Darren Carroll is a slight man with bright blue eyes and an urgent need for redemption. A painter-decorator in his fifties, he has lived in Luton his whole life. He was one of the original members of the English Defence League (EDL), the far-right street movement founded by Carroll’s nephew Tommy Robinson.

Recently, things haven’t been easy. Four months before our meeting at a café near Luton Airport Parkway Station, Carroll had a minor stroke that affected his speech and vision. It was the delayed fallout from an attack in a pub across the road, his local. A stranger, who seemed to know a lot about him, started a conversation. “He showed me his arm. It was tattooed. There was a little bit of white skin left on the whole sleeve,” says Carroll. “He said, ‘Look at that.’ I said, ‘What?’ He said, ‘White is right.’ I said, ‘Nah, mate, I know exactly where you’re coming from. There’s nothing wrong with being white but there’s nothing right with it.’”

The man pretended to leave the pub, then walked back in and hit Carroll hard on the back of the head with his forearm. Afterwards, Carroll suffered persistent headaches. It caused a blood clot that set off the stroke. When we met, he had mostly recovered but was still unable to work.

It was not the first attack. Carroll has also had his front door kicked in. He and his children have received death threats. “This is since speaking up,” he says. “Not leaving – that’s different.”

Carroll looks uncomfortable when we discuss the early days of the EDL. “It was an organic thing,” he says. “Lots of people were involved at the very beginning for different reasons. Personally, I was not happy with the way the town was being run on a political level. Looking back, I was disenfranchised from mainstream politics.”

Luton has the dubious distinction of being a centre of both far-right and Islamist extremism. The EDL began here in 2009, in response to a demonstration organised by Anjem Choudary’s now banned extremist group al-Muhajiroun, which in turn was a reaction against an army regiment marching in Luton.

A counterprotest led to arrests and the EDL was born, with sometimes violent neo-fascist street protests spreading across the country. Robinson insisted from the outset that the EDL was not racist, but only “against the rise of radical Islam”. Carroll says it was local difficulties, rather than national issues such as immigration, that unsettled and motivated him – and he didn’t articulate the core problem as racism against white people, not even to himself. The EDL has never had a formal membership, but the think tank Demos estimated that there were between 25,000 and 35,000 active members in 2011, a loose coalition of football hooligans and far-right activists. Today, the numbers are much reduced.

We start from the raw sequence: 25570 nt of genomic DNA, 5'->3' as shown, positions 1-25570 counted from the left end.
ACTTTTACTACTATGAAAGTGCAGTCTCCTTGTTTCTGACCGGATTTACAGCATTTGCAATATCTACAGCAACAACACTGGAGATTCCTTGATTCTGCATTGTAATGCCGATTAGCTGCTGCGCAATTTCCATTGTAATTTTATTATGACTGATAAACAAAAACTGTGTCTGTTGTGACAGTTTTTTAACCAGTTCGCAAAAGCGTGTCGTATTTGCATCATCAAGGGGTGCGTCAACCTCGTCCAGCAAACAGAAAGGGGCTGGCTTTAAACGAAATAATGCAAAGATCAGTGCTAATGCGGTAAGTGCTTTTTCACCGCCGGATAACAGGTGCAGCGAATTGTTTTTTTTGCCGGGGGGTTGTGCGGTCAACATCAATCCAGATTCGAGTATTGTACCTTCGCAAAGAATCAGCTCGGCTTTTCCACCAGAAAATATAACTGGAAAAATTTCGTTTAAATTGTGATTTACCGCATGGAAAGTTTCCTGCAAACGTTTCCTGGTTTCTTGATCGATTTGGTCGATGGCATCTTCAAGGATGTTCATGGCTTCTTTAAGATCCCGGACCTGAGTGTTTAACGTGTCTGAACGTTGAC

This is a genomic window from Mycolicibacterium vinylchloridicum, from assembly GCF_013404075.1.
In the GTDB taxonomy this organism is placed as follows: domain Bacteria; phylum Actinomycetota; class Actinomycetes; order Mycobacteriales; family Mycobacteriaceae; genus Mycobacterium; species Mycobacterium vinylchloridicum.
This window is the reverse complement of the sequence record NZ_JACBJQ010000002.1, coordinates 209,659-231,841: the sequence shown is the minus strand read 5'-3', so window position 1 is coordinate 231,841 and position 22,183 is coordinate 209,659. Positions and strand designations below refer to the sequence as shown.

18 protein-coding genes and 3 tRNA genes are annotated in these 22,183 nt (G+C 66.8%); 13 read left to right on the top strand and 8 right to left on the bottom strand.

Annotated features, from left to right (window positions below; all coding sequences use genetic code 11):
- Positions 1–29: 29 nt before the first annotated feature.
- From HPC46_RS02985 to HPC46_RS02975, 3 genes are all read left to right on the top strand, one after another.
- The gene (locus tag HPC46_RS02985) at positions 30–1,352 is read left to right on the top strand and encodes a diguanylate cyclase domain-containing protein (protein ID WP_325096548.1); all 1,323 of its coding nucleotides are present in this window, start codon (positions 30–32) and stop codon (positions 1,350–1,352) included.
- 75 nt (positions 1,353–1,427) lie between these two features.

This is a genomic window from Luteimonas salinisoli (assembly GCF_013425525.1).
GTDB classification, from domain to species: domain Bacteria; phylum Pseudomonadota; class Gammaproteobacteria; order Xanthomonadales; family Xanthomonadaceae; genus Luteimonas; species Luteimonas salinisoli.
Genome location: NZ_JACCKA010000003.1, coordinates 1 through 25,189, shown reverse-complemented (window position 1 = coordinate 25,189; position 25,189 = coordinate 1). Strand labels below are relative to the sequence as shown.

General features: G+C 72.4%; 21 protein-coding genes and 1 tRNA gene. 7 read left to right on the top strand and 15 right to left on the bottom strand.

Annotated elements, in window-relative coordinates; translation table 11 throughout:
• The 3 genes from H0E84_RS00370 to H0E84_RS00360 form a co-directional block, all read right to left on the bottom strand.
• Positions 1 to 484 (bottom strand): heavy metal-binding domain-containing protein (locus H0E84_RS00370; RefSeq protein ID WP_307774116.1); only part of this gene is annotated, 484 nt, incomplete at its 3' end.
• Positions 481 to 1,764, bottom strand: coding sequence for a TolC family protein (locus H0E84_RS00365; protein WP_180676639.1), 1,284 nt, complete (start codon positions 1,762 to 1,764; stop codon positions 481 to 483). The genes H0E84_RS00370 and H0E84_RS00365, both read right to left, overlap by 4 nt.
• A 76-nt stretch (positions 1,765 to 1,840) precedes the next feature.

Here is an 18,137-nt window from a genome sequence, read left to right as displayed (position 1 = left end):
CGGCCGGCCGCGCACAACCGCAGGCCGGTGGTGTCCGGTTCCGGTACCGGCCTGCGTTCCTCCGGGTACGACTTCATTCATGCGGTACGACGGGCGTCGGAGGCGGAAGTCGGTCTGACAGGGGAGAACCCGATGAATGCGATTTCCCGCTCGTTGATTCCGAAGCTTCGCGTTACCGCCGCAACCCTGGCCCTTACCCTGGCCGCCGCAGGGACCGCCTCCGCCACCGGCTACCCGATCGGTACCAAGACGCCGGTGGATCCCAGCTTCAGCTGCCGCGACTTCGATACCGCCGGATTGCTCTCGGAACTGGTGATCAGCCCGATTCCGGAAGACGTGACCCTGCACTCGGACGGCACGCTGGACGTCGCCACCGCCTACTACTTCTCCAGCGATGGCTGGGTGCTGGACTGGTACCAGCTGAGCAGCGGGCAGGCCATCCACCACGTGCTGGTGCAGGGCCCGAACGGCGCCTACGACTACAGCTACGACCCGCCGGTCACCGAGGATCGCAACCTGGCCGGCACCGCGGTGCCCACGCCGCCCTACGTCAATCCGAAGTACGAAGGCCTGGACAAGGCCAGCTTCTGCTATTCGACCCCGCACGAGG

Carroll’s family was closely involved and it was a while before he realised that the EDL was an extremist, racist group. He describes being at a demo in Birmingham soon after the first protest. “I looked at the other lads there and I didn’t like them. They didn’t smell right for me, as far as integrity goes. I thought, ‘I don’t want this.’” Carroll’s parents are Irish and he considers himself the child of immigrants.

It took several months for him to extricate himself from the group and stop attending demonstrations. “It’s a relationship breaker, so you’ve got to accept that things are broken for ever.” On building sites, he was known as the EDL guy. Work dried up.

Amid attempts to coerce him back into the movement, and concerned about damaging his family relationships, Carroll stayed silent for another year and a half, only starting to speak up a few years after he left the EDL. This triggered a new wave of threats. He reeled off a list of incidents: slashed tyres, smashed windows. “Last week, I got one on Facebook [saying] that I’m a ginger Muslim and I’m gonna get shot. That was someone I know privately, which I don’t take as a threat. Their particular problem seems to be that I’m on record saying I’d have a cup of tea in a mosque and sit down and talk to people.”

Carroll did so after seeing a Facebook post by a local activist, Dawood Masood. Masood had shared a video of an imam in Leicester speaking about terrorist violence, with a message saying that any EDL members were welcome to get in touch. Carroll met him and others from the Muslim community and they discussed ways to make Luton better. He told them that he wasn’t interested in religion, but invited them to what he considers his church: Luton Town FC.

“I had the idea it’s about setting precedents, because you never know who or what that affects,” he says. “I just thought, if I’m seen going to the football with them, it’s going to break a big piece of ice.”

As the EDL evolved largely from a football subculture, this was a bold step. They went to the match. “He’s Luton born and bred and he certainly don’t need his hand held. But I made him as comfortable as possible. Luton scored and he’s jumping up and down, loving it. At that point, I thought: ‘This is really Luton harmony. He’s cheering for the same thing and I’m cheering for the same thing. We’re both happy together at this moment in time. We’ve got things in common.’”

They have been to many matches since, Masood bringing his kids, Carroll his grandkids. Carroll has had a few threatening calls but remains undeterred. “The working-class Muslim lads are working-class Muslim lads. They’ve got all the same problems and social issues as us white, working-class people. It’s not just me or us. It’s everyone.” 

Samira Shackle is a freelance journalist, who tweets @samirashackle. She was formerly a staff writer for the New Statesman.

This article first appeared in the 01 December 2016 issue of the New Statesman, Age of outrage